Kirkland & Ellis has posted a 50 per cent retention rate for its trainees in the firm’s London office this year.
The Lawyer understands that the firm was over-subscribed on applications into its funds team while the firm itself was keen to find candidates to go into debt finance.
The firm currently offers 10 training contracts per year, with five set to remain at the firm as newly-qualified solicitors in September. It posted a 100 per cent retention rate in 2016 as all seven qualifiers who began in 2014 were kept on.
Meanwhile national firm Mills & Reeve has held on to 86 per cent of its qualifiers. Sixteen of 19 final seat trainees are staying on: eight in Cambridge, three in Norwich, two in London, two in Manchester and one in Birmingham. One is on a fixed-term contract.
Four NQs join Mills & Reeve’s real estate team, three go to corporate, another three to commercial, while the banking, construction, employment, family, projects and disputes teams all take one.
And at Withy King, three out of four trainees have been retained: one in Bath, one in London and one in Swindon, joining the personal injury, commercial property and family teams. The firm also had three trainees who qualified in March, with one staying, one leaving and one staying on a fixed term contract, giving Withy King total 2017 retention of 71 per cent.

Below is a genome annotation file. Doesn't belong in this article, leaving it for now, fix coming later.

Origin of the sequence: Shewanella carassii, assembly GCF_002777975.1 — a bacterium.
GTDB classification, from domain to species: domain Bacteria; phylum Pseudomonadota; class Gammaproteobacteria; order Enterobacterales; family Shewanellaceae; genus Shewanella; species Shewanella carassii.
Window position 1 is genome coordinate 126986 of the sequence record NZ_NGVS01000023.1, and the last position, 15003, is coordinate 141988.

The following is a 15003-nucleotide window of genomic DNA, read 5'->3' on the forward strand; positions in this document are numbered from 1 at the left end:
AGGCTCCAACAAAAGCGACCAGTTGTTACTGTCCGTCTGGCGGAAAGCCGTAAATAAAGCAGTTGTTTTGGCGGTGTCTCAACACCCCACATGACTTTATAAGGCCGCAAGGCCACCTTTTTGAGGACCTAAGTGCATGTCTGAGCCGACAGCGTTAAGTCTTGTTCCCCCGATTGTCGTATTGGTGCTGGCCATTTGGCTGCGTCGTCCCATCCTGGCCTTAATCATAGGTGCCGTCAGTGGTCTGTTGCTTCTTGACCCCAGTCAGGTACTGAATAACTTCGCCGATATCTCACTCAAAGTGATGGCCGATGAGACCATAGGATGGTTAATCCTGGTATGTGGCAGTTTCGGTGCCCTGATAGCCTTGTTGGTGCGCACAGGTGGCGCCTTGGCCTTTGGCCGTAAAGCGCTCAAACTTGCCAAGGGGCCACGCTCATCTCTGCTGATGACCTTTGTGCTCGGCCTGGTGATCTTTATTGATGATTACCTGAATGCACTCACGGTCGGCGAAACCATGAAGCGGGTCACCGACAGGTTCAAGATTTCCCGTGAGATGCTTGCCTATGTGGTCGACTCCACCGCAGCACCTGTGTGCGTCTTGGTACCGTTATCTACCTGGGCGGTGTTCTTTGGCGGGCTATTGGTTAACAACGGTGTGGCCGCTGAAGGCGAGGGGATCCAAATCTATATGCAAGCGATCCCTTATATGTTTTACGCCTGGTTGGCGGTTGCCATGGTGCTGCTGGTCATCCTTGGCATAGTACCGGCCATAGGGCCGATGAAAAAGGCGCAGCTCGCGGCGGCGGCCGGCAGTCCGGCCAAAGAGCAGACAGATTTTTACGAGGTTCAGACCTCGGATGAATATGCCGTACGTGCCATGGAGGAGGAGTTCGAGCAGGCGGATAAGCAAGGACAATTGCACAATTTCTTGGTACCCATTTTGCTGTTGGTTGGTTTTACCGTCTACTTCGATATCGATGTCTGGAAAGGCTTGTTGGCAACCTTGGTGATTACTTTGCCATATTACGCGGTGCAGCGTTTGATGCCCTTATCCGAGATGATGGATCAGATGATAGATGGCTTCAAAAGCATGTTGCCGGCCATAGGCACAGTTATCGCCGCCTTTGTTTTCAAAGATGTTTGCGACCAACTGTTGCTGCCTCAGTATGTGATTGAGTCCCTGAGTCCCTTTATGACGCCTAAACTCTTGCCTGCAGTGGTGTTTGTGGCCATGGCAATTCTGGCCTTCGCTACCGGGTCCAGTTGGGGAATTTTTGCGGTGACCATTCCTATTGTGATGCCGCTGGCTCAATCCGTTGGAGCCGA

September trainee retention is now known at 15 firms, with Watson Farley & Williams revealing its results yesterday.
Kirkland was voted as London’s least liked law firm when 30 per cent of respondents in The Lawyer‘s Top 50 US Firms in London report named the firm has the least attractive to train in.
One respondent said the firm as has a “slave reputation” with another bluntly describing it as “mental”.
The firm’s offices were said to be “essentially workhouses run by robot partners” by another respondent.
However, Kirkland was praised for its financial services regulation reputation, ambition and salary packet.
Indeed it is particularly notable that the firms respondents stated they would not want to work for, Kirkland included, are also those that other respondents said they would want to work for, suggesting that the visibility of these firms’ brands played a significant role in their ranking on both questions.
US firms’ reputations for a high workload is well-publicised with 55 per cent of respondents saying they either strongly or slightly agreed when asked if US firms were like a sweatshop compared to the top UK firms.
That being said, 39 per cent strongly agreed the US firms were both as attractive to work at as UK firms, and more attractive than they were five years ago.
Last year, the firm upped its pay for UK associates to match those on its US pay scale, putting first-year on $180,000. This raise was the firm’s first since 2007 and took effect on 1 July 2016.
Kirkland & Ellis declined to comment.
|Autumn 2017 retention so far||Trainees retained||Fixed term contract||Trainees left||Total number of qualifiers||Percentage retained|
|Watson Farley & Williams||15||0||0||15||100|
|Slaughter and May||29||0||3||32||91|
|Shearman & Sterling||13||0||2||15||87|
|Mills & Reeve||15||1||3||19||84|
|Trowers & Hamlins||7||0||3||10||70|
|Kirkland & Ellis||5||0||5||10||50|